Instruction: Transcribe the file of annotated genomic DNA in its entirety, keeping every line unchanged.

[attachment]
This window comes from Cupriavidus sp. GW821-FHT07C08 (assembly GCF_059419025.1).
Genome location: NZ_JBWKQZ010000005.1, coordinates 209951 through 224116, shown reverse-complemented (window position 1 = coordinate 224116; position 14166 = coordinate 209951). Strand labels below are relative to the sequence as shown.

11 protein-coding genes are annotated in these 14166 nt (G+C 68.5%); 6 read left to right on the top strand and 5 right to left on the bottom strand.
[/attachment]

This window comes from Cupriavidus sp. GW821-FHT07C08 (assembly GCF_059419025.1).
Genome location: NZ_JBWKQZ010000005.1, coordinates 209951 through 224116, shown reverse-complemented (window position 1 = coordinate 224116; position 14166 = coordinate 209951). Strand labels below are relative to the sequence as shown.

11 protein-coding genes are annotated in these 14166 nt (G+C 68.5%); 6 read left to right on the top strand and 5 right to left on the bottom strand.